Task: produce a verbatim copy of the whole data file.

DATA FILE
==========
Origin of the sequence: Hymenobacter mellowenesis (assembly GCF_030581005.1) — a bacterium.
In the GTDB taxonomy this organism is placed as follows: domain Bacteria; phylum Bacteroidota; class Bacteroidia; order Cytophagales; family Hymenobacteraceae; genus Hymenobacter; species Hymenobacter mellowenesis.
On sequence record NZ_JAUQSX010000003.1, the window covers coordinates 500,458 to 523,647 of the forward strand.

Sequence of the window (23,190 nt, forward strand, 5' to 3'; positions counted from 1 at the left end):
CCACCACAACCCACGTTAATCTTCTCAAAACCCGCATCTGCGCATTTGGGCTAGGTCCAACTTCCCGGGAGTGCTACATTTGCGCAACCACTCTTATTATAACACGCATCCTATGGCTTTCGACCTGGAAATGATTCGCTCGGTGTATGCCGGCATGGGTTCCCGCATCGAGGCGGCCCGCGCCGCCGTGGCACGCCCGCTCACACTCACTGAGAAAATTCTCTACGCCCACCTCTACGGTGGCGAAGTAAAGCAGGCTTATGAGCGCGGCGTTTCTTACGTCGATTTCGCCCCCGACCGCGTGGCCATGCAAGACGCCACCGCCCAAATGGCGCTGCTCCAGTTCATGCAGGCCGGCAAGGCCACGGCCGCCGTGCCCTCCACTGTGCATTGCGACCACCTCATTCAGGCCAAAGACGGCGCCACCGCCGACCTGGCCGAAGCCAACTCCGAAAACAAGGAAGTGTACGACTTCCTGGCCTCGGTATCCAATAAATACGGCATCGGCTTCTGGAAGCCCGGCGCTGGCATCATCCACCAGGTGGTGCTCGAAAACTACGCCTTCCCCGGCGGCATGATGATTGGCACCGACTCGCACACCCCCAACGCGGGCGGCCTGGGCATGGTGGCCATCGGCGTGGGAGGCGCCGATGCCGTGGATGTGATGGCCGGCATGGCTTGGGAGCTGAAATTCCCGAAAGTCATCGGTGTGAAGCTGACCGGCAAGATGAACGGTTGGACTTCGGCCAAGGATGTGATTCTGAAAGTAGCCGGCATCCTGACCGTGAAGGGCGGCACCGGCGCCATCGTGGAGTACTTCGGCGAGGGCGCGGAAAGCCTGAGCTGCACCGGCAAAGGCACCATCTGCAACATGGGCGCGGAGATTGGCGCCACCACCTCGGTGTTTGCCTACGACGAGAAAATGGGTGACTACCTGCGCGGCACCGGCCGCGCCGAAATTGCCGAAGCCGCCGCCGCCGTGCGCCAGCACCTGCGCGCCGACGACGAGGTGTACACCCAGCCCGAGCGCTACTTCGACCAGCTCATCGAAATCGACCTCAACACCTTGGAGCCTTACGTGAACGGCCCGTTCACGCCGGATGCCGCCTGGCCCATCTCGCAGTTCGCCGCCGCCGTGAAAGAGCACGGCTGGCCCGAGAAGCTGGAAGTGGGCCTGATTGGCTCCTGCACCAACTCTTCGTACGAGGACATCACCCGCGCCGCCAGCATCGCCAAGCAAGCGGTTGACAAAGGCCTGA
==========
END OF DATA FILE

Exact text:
Origin of the sequence: Hymenobacter mellowenesis (assembly GCF_030581005.1) — a bacterium.
In the GTDB taxonomy this organism is placed as follows: domain Bacteria; phylum Bacteroidota; class Bacteroidia; order Cytophagales; family Hymenobacteraceae; genus Hymenobacter; species Hymenobacter mellowenesis.
On sequence record NZ_JAUQSX010000003.1, the window covers coordinates 500,458 to 523,647 of the forward strand.

Sequence of the window (23,190 nt, forward strand, 5' to 3'; positions counted from 1 at the left end):
CCACCACAACCCACGTTAATCTTCTCAAAACCCGCATCTGCGCATTTGGGCTAGGTCCAACTTCCCGGGAGTGCTACATTTGCGCAACCACTCTTATTATAACACGCATCCTATGGCTTTCGACCTGGAAATGATTCGCTCGGTGTATGCCGGCATGGGTTCCCGCATCGAGGCGGCCCGCGCCGCCGTGGCACGCCCGCTCACACTCACTGAGAAAATTCTCTACGCCCACCTCTACGGTGGCGAAGTAAAGCAGGCTTATGAGCGCGGCGTTTCTTACGTCGATTTCGCCCCCGACCGCGTGGCCATGCAAGACGCCACCGCCCAAATGGCGCTGCTCCAGTTCATGCAGGCCGGCAAGGCCACGGCCGCCGTGCCCTCCACTGTGCATTGCGACCACCTCATTCAGGCCAAAGACGGCGCCACCGCCGACCTGGCCGAAGCCAACTCCGAAAACAAGGAAGTGTACGACTTCCTGGCCTCGGTATCCAATAAATACGGCATCGGCTTCTGGAAGCCCGGCGCTGGCATCATCCACCAGGTGGTGCTCGAAAACTACGCCTTCCCCGGCGGCATGATGATTGGCACCGACTCGCACACCCCCAACGCGGGCGGCCTGGGCATGGTGGCCATCGGCGTGGGAGGCGCCGATGCCGTGGATGTGATGGCCGGCATGGCTTGGGAGCTGAAATTCCCGAAAGTCATCGGTGTGAAGCTGACCGGCAAGATGAACGGTTGGACTTCGGCCAAGGATGTGATTCTGAAAGTAGCCGGCATCCTGACCGTGAAGGGCGGCACCGGCGCCATCGTGGAGTACTTCGGCGAGGGCGCGGAAAGCCTGAGCTGCACCGGCAAAGGCACCATCTGCAACATGGGCGCGGAGATTGGCGCCACCACCTCGGTGTTTGCCTACGACGAGAAAATGGGTGACTACCTGCGCGGCACCGGCCGCGCCGAAATTGCCGAAGCCGCCGCCGCCGTGCGCCAGCACCTGCGCGCCGACGACGAGGTGTACACCCAGCCCGAGCGCTACTTCGACCAGCTCATCGAAATCGACCTCAACACCTTGGAGCCTTACGTGAACGGCCCGTTCACGCCGGATGCCGCCTGGCCCATCTCGCAGTTCGCCGCCGCCGTGAAAGAGCACGGCTGGCCCGAGAAGCTGGAAGTGGGCCTGATTGGCTCCTGCACCAACTCTTCGTACGAGGACATCACCCGCGCCGCCAGCATCGCCAAGCAAGCGGTTGACAAAGGCCTGA